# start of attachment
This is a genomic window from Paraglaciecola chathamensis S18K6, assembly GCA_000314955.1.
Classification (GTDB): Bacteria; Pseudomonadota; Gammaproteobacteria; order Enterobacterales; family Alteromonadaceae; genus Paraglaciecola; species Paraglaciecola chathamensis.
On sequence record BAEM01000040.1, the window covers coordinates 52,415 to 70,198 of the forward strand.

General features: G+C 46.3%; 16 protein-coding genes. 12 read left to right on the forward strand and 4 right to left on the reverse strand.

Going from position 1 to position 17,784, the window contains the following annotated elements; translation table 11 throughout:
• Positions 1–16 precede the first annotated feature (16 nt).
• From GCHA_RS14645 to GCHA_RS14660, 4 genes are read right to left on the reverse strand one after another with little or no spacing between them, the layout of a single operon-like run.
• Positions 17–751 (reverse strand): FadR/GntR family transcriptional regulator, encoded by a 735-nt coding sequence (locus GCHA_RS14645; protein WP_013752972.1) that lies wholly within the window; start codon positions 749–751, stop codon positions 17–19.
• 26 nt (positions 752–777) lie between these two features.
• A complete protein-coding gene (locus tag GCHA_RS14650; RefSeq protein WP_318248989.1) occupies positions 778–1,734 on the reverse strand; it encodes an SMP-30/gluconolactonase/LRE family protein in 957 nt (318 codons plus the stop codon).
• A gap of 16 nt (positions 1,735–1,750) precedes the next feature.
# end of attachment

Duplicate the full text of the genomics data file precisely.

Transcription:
This is a genomic window from Paraglaciecola chathamensis S18K6, assembly GCA_000314955.1.
Classification (GTDB): Bacteria; Pseudomonadota; Gammaproteobacteria; order Enterobacterales; family Alteromonadaceae; genus Paraglaciecola; species Paraglaciecola chathamensis.
On sequence record BAEM01000040.1, the window covers coordinates 52,415 to 70,198 of the forward strand.

General features: G+C 46.3%; 16 protein-coding genes. 12 read left to right on the forward strand and 4 right to left on the reverse strand.

Going from position 1 to position 17,784, the window contains the following annotated elements; translation table 11 throughout:
• Positions 1–16 precede the first annotated feature (16 nt).
• From GCHA_RS14645 to GCHA_RS14660, 4 genes are read right to left on the reverse strand one after another with little or no spacing between them, the layout of a single operon-like run.
• Positions 17–751 (reverse strand): FadR/GntR family transcriptional regulator, encoded by a 735-nt coding sequence (locus GCHA_RS14645; protein WP_013752972.1) that lies wholly within the window; start codon positions 749–751, stop codon positions 17–19.
• 26 nt (positions 752–777) lie between these two features.
• A complete protein-coding gene (locus tag GCHA_RS14650; RefSeq protein WP_318248989.1) occupies positions 778–1,734 on the reverse strand; it encodes an SMP-30/gluconolactonase/LRE family protein in 957 nt (318 codons plus the stop codon).
• A gap of 16 nt (positions 1,735–1,750) precedes the next feature.